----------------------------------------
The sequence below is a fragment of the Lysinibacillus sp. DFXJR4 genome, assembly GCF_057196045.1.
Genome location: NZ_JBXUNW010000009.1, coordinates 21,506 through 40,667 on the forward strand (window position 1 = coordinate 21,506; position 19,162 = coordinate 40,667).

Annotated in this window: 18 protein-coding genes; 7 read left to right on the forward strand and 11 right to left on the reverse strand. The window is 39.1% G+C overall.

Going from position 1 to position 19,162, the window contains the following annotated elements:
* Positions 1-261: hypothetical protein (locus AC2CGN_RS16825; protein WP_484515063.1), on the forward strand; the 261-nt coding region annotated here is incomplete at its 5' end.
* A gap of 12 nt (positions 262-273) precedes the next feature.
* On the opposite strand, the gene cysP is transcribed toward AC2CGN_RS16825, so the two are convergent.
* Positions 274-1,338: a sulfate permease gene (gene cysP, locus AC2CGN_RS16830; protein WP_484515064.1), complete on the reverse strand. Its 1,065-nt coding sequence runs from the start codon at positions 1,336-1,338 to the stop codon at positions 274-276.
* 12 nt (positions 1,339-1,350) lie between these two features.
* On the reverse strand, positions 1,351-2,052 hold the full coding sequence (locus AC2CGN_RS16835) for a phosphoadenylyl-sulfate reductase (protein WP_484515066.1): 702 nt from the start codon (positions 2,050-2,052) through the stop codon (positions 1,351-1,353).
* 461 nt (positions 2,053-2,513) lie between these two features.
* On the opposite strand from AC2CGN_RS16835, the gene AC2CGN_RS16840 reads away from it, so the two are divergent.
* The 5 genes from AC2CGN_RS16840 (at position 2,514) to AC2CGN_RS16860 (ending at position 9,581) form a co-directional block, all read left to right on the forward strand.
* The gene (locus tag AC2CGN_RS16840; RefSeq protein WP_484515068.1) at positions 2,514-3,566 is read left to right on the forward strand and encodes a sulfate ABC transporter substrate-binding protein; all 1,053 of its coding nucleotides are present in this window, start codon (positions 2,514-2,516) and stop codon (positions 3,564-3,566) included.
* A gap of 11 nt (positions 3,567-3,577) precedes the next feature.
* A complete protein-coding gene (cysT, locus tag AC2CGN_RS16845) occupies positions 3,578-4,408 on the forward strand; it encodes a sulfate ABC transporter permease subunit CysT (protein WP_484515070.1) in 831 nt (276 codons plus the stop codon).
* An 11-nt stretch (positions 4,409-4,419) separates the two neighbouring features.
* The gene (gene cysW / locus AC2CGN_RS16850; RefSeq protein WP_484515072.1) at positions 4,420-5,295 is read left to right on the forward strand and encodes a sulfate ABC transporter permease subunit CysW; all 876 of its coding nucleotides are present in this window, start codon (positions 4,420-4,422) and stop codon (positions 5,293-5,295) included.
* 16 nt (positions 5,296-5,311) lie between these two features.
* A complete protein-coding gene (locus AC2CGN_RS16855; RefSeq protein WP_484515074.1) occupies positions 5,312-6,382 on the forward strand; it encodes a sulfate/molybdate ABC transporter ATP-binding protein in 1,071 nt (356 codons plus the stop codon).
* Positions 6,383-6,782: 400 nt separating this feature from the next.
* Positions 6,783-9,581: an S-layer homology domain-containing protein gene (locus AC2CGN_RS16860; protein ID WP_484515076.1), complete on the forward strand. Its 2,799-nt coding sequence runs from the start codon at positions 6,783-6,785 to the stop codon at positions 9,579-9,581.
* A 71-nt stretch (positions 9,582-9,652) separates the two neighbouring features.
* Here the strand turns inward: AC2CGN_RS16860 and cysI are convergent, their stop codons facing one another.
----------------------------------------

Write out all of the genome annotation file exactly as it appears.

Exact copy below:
The sequence below is a fragment of the Lysinibacillus sp. DFXJR4 genome, assembly GCF_057196045.1.
Genome location: NZ_JBXUNW010000009.1, coordinates 21,506 through 40,667 on the forward strand (window position 1 = coordinate 21,506; position 19,162 = coordinate 40,667).

Annotated in this window: 18 protein-coding genes; 7 read left to right on the forward strand and 11 right to left on the reverse strand. The window is 39.1% G+C overall.

Going from position 1 to position 19,162, the window contains the following annotated elements:
* Positions 1-261: hypothetical protein (locus AC2CGN_RS16825; protein WP_484515063.1), on the forward strand; the 261-nt coding region annotated here is incomplete at its 5' end.
* A gap of 12 nt (positions 262-273) precedes the next feature.
* On the opposite strand, the gene cysP is transcribed toward AC2CGN_RS16825, so the two are convergent.
* Positions 274-1,338: a sulfate permease gene (gene cysP, locus AC2CGN_RS16830; protein WP_484515064.1), complete on the reverse strand. Its 1,065-nt coding sequence runs from the start codon at positions 1,336-1,338 to the stop codon at positions 274-276.
* 12 nt (positions 1,339-1,350) lie between these two features.
* On the reverse strand, positions 1,351-2,052 hold the full coding sequence (locus AC2CGN_RS16835) for a phosphoadenylyl-sulfate reductase (protein WP_484515066.1): 702 nt from the start codon (positions 2,050-2,052) through the stop codon (positions 1,351-1,353).
* 461 nt (positions 2,053-2,513) lie between these two features.
* On the opposite strand from AC2CGN_RS16835, the gene AC2CGN_RS16840 reads away from it, so the two are divergent.
* The 5 genes from AC2CGN_RS16840 (at position 2,514) to AC2CGN_RS16860 (ending at position 9,581) form a co-directional block, all read left to right on the forward strand.
* The gene (locus tag AC2CGN_RS16840; RefSeq protein WP_484515068.1) at positions 2,514-3,566 is read left to right on the forward strand and encodes a sulfate ABC transporter substrate-binding protein; all 1,053 of its coding nucleotides are present in this window, start codon (positions 2,514-2,516) and stop codon (positions 3,564-3,566) included.
* A gap of 11 nt (positions 3,567-3,577) precedes the next feature.
* A complete protein-coding gene (cysT, locus tag AC2CGN_RS16845) occupies positions 3,578-4,408 on the forward strand; it encodes a sulfate ABC transporter permease subunit CysT (protein WP_484515070.1) in 831 nt (276 codons plus the stop codon).
* An 11-nt stretch (positions 4,409-4,419) separates the two neighbouring features.
* The gene (gene cysW / locus AC2CGN_RS16850; RefSeq protein WP_484515072.1) at positions 4,420-5,295 is read left to right on the forward strand and encodes a sulfate ABC transporter permease subunit CysW; all 876 of its coding nucleotides are present in this window, start codon (positions 4,420-4,422) and stop codon (positions 5,293-5,295) included.
* 16 nt (positions 5,296-5,311) lie between these two features.
* A complete protein-coding gene (locus AC2CGN_RS16855; RefSeq protein WP_484515074.1) occupies positions 5,312-6,382 on the forward strand; it encodes a sulfate/molybdate ABC transporter ATP-binding protein in 1,071 nt (356 codons plus the stop codon).
* Positions 6,383-6,782: 400 nt separating this feature from the next.
* Positions 6,783-9,581: an S-layer homology domain-containing protein gene (locus AC2CGN_RS16860; protein ID WP_484515076.1), complete on the forward strand. Its 2,799-nt coding sequence runs from the start codon at positions 6,783-6,785 to the stop codon at positions 9,579-9,581.
* A 71-nt stretch (positions 9,582-9,652) separates the two neighbouring features.
* Here the strand turns inward: AC2CGN_RS16860 and cysI are convergent, their stop codons facing one another.